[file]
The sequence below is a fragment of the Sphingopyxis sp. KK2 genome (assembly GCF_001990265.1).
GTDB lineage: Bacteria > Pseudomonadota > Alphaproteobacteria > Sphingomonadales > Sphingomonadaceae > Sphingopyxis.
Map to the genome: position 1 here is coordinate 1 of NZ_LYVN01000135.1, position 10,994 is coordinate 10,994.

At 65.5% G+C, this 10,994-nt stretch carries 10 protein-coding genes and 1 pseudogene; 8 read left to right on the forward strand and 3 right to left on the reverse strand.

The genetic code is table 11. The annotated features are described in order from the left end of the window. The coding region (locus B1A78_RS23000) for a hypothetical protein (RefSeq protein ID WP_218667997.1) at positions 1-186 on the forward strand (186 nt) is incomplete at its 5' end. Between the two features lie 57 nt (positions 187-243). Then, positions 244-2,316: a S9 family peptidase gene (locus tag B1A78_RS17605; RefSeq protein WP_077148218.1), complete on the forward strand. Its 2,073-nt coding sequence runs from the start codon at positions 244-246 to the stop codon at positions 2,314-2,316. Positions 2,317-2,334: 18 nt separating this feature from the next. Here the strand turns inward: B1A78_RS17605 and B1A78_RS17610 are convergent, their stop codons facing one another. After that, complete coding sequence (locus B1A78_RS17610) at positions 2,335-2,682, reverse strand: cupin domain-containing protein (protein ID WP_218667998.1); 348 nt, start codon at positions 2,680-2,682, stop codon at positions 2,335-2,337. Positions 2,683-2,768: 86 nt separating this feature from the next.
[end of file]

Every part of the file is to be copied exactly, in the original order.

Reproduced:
The sequence below is a fragment of the Sphingopyxis sp. KK2 genome (assembly GCF_001990265.1).
GTDB lineage: Bacteria > Pseudomonadota > Alphaproteobacteria > Sphingomonadales > Sphingomonadaceae > Sphingopyxis.
Map to the genome: position 1 here is coordinate 1 of NZ_LYVN01000135.1, position 10,994 is coordinate 10,994.

At 65.5% G+C, this 10,994-nt stretch carries 10 protein-coding genes and 1 pseudogene; 8 read left to right on the forward strand and 3 right to left on the reverse strand.

The genetic code is table 11. The annotated features are described in order from the left end of the window. The coding region (locus B1A78_RS23000) for a hypothetical protein (RefSeq protein ID WP_218667997.1) at positions 1-186 on the forward strand (186 nt) is incomplete at its 5' end. Between the two features lie 57 nt (positions 187-243). Then, positions 244-2,316: a S9 family peptidase gene (locus tag B1A78_RS17605; RefSeq protein WP_077148218.1), complete on the forward strand. Its 2,073-nt coding sequence runs from the start codon at positions 244-246 to the stop codon at positions 2,314-2,316. Positions 2,317-2,334: 18 nt separating this feature from the next. Here the strand turns inward: B1A78_RS17605 and B1A78_RS17610 are convergent, their stop codons facing one another. After that, complete coding sequence (locus B1A78_RS17610) at positions 2,335-2,682, reverse strand: cupin domain-containing protein (protein ID WP_218667998.1); 348 nt, start codon at positions 2,680-2,682, stop codon at positions 2,335-2,337. Positions 2,683-2,768: 86 nt separating this feature from the next.